• the applicant was living in the UK for at least one year immediately before the EEA national’s death as:
    • a family member of the EEA national qualified person, or
    • an EEA national with a permanent right of residence.
  • The EEA national was a worker, self-employed person, or self-sufficient person; or
  • The non-EEA national family member is carrying out activities similar to that of a qualified person and is a worker, self-employed or a self-sufficient person.

Where the non-EEA family member is a student, they must demonstrate that they are self-sufficient to fall within the provisions of regulation 10(2).

Documents

The evidence that a non-EEA family member will need to submit with their application are:

  • A valid passport
  • A valid passport or EEA ID card of the EEA national to evidence their nationality
  • Evidence of their genuine relationship to the EEA national
  • The EEA national’s death certificate
  • Evidence that the EEA national was exercising free movement rights at the time of their death
  • Evidence of the non-EEA family member’s residence in the UK for at least one year immediately before the EEA national’s death
  • That they are a worker, self-employed person or self-sufficient person or the family member of such a person
  • Where applicable, evidence of the child being educated in the UK immediately prior to the EEA national ‘s death
  • Documents showing the child’s continuing education in the UK, for example a letter from the child’s school
  • The child’s or children’s identity documents and birth certificate

The above is not an exhaustive list and will need to be tailored to the individual circumstances of the individuals.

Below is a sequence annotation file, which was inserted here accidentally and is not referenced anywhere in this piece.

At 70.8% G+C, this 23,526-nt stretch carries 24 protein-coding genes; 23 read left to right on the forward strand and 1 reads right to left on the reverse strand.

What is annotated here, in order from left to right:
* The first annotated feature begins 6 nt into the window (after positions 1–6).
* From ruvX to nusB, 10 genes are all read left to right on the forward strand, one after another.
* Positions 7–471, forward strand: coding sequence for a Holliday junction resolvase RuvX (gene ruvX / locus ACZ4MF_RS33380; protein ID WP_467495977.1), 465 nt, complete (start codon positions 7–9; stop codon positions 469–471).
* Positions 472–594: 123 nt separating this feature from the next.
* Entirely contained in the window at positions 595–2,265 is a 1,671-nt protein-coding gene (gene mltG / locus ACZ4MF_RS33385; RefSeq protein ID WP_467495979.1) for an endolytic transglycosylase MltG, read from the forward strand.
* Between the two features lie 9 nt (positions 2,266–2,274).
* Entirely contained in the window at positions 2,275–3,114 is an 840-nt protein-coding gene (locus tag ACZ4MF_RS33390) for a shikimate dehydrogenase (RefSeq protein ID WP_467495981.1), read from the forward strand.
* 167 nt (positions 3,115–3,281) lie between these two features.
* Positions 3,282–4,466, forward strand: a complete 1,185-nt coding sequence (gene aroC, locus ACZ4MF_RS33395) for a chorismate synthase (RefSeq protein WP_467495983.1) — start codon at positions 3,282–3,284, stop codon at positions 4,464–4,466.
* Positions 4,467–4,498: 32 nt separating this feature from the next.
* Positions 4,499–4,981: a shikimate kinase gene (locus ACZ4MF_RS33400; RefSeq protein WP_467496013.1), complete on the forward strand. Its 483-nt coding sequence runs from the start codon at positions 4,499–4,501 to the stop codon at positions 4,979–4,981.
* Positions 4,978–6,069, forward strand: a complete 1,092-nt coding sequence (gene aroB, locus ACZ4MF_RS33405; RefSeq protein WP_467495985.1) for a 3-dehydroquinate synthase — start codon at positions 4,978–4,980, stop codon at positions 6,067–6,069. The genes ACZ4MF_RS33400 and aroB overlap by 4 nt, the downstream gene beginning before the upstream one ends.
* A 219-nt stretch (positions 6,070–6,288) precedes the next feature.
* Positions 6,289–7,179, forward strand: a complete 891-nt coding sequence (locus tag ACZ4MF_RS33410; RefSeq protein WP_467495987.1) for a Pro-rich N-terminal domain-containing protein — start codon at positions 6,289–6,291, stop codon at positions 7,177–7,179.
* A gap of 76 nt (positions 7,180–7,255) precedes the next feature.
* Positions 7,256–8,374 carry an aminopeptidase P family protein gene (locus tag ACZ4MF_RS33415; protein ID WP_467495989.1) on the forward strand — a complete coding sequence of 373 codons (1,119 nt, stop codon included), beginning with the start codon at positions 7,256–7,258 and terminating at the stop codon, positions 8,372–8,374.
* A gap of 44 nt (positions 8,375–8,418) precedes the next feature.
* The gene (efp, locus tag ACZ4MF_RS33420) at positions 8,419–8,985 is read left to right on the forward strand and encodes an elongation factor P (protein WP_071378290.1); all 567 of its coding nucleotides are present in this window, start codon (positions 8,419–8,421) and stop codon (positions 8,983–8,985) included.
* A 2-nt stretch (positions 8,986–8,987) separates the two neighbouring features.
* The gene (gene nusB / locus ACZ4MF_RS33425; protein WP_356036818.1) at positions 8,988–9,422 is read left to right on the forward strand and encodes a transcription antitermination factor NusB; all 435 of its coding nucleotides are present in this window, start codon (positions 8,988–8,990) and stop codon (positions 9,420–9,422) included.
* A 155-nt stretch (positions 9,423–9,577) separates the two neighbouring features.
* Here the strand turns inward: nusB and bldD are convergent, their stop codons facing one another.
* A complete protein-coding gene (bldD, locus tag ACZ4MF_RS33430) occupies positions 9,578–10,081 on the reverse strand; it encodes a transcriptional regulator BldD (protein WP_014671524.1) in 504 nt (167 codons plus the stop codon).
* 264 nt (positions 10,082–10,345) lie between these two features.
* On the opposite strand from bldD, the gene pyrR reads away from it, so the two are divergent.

Leaves the UK – regulation 10(3)

A non-EEA national spouse or civil partner will lose their right of residence if the sponsoring EEA-national leaves the UK while they are still married or in a civil partnership. This is because they can no longer be viewed as a ‘qualified person’ exercising free movement or Treaty rights.

Where this happens, the non-EEA family member will need to demonstrate that they instead fall under fall one of the other provisions of regulation 10.

The exception is where the family member of a direct descendant of the EEA national.

Documents

Below is a guide to the documents that need to be gathered and submitted with the application.

  • A valid passport evidencing nationality.
  • Evidence of their relationship to the EEA national.
  • Proof that the EEA national has left the UK, if applicable. This can be in the form of a declaration
  • Evidence that the EEA national was exercising free movement rights prior to leaving the UK
  • Evidence of the child being educated in the UK immediately prior to the EEA national leaving the UK
  • Documents showing the child’s continuing education in the UK, for example a letter from the child’s school